Norstrilia – Cordwainer Smith (1975)
To our detriment, this is Smith’s only novel, his output otherwise being a large number of quirky short stories mostly set in this universe of The Instrumentality of Mankind. Having said that, ‘Norstrilia’ has a complex origin since it was originally published in two shorter separate parts in 1964 as ‘The Planet Buyer’ (which itself was expanded from a shorter piece ‘The Boy Who Bought Old Earth’) and ‘The Store of Heart’s Desire’
Roderick Frederick Ronald Arnold William MacArthur McBan to the Hundred and Fifty-First (known as Rod McBan) is a boy living on the peculiar world of Norstrilia, heir to one of the prosperous mutant sheep ranches.
Norstrilia, or Old North Australia, where the people are still subjects of Queen Elizabeth II, (despite the fact she’s been dead for at least fifteen thousand years) was originally an Australian farming world until a virus attacked the sheep. What could have been tragedy changed the fortunes of mankind as a by-product of the sheep’s illness was Stroon, a longevity drug. Thus Norstrilia became the richest planet in the galaxy. The Norstrilians did not want to change their way of life however, and so incredibly high taxes are paid on any imported items to their world. Their children are tested in their teens to see if they are physically and mentally fit to survive, and those that fail get sent to a painless death.
Rod McBan is about to be tested, and his family are worried. Rod seems unable to hier or spiek. In other words, unlike the other telepathic natives of Norstrilia, he can neither hear thoughts nor project them. A girl who loves him, Lavinia, knows that this is not strictly true as there are times when Rod can hier everyone’s thoughts for miles around and when he is angry his mind is powerful enough to disable or kill.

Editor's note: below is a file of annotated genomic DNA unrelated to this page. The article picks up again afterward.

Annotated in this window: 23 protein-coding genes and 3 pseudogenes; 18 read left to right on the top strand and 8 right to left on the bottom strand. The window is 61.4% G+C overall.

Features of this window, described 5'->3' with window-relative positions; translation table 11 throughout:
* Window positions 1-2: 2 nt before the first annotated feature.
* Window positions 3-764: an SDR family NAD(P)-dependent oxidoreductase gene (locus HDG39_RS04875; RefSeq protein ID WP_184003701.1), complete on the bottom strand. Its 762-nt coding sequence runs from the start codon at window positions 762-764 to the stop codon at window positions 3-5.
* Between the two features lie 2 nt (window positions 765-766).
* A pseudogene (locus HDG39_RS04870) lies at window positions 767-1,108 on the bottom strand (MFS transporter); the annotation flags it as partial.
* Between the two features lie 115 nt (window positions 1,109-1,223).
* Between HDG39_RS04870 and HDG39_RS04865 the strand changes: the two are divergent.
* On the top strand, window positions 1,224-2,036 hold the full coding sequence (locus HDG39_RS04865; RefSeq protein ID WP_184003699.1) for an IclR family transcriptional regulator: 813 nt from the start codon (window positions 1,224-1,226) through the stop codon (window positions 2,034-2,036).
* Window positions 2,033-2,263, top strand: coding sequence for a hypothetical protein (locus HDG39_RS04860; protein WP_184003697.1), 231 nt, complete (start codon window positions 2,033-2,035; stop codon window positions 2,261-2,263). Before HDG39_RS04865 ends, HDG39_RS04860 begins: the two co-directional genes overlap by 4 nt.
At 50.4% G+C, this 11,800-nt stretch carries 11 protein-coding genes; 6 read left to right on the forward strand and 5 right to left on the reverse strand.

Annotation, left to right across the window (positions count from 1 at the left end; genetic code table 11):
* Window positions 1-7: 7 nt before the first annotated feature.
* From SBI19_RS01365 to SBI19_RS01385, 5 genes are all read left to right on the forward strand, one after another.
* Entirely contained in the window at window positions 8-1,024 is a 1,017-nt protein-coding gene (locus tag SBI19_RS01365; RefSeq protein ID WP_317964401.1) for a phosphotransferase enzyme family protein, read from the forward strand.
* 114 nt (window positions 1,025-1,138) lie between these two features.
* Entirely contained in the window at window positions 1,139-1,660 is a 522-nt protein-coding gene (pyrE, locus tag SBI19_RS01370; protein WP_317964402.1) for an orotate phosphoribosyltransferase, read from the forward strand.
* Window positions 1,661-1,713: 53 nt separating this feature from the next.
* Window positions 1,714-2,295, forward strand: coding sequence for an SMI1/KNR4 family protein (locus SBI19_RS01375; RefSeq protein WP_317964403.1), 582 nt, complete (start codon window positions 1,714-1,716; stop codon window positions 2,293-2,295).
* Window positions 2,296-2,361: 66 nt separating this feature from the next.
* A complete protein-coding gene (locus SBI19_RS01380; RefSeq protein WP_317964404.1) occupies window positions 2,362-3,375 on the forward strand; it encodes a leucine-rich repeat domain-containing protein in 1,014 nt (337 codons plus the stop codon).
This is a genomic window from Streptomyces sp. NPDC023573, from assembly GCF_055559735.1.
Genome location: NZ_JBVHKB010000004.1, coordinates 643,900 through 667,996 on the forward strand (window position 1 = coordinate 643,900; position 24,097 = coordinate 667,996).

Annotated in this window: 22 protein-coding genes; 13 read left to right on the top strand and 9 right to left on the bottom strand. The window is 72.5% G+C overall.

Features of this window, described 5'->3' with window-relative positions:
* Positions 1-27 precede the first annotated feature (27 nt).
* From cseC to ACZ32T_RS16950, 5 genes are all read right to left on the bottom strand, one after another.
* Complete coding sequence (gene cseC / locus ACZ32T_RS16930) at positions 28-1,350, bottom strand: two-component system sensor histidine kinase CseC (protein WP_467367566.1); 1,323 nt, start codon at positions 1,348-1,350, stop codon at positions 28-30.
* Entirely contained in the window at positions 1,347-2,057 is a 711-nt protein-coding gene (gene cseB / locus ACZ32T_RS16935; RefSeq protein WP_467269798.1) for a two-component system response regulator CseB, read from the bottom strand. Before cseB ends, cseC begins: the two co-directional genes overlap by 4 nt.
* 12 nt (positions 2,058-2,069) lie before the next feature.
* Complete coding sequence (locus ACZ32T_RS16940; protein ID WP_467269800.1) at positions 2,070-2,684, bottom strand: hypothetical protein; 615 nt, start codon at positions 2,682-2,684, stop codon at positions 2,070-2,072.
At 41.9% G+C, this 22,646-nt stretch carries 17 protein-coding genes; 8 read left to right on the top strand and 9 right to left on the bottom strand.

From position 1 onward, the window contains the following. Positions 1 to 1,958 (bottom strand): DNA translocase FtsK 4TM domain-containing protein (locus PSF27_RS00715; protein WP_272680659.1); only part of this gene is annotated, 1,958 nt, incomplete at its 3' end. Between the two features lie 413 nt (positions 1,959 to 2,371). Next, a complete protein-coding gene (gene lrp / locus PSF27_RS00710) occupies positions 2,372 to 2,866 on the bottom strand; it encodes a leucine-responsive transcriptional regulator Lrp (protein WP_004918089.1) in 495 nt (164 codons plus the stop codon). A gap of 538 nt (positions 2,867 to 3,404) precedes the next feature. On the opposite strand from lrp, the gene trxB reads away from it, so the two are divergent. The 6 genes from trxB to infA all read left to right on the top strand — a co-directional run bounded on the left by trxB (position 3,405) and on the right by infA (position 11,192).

Having survived the test, with the help of Lord Redlady, a member of the ruling body – The Instrumentality of Mankind – it seems Rod is still in danger from one Houghton Syme, an old schoolmate of Rod’s who is determined to kill or destroy him. Rod has access to an ancient computer, hidden on his land which, when Rod asks it for help, puts a financial scheme in motion. By the next day, Rod McBan is the owner of virtually all of Old Earth and therefore has to travel there to take ownership of his prize and escape the murderous attentions of Houghton Syme.
Once on Earth he becomes acquainted with the Underpeople; races of bioengineered animals who have a prophecy of a rich man coming to Earth to set them free. Could this be Rod McBan?
Smith certainly had a facility for creating well-defined characters. Norstrilia is set in a marvellously detailed if slightly unrealistic landscape. The narrative is peppered with songs and poetry which adds to a certain undercurrent of joy that suffuses the book.
Eccentric and fascinating figures appear and disappear, such as The Catmaster, who is a kind of guru/healer figure and the only Underperson allowed (by special dispensation of The Instrumentality) to take Stroon.
Smith throws in ideas right. left and centre, such as the giant alien architects who once visited human worlds and built indestructible buildings on various planets (on a whim) before leaving.
It’s a marvellously clever mix of comedy, drama, satire and romanticism, interspersed with poetry and song.
At the end of the day, however, it is simply the story of a young man who (much like Dorothy in ‘The Wizard of Oz’) travels to another world, has adventures, makes friends and enemies and ultimately realises that what he wants and needs has been at home in his own back yard all the time.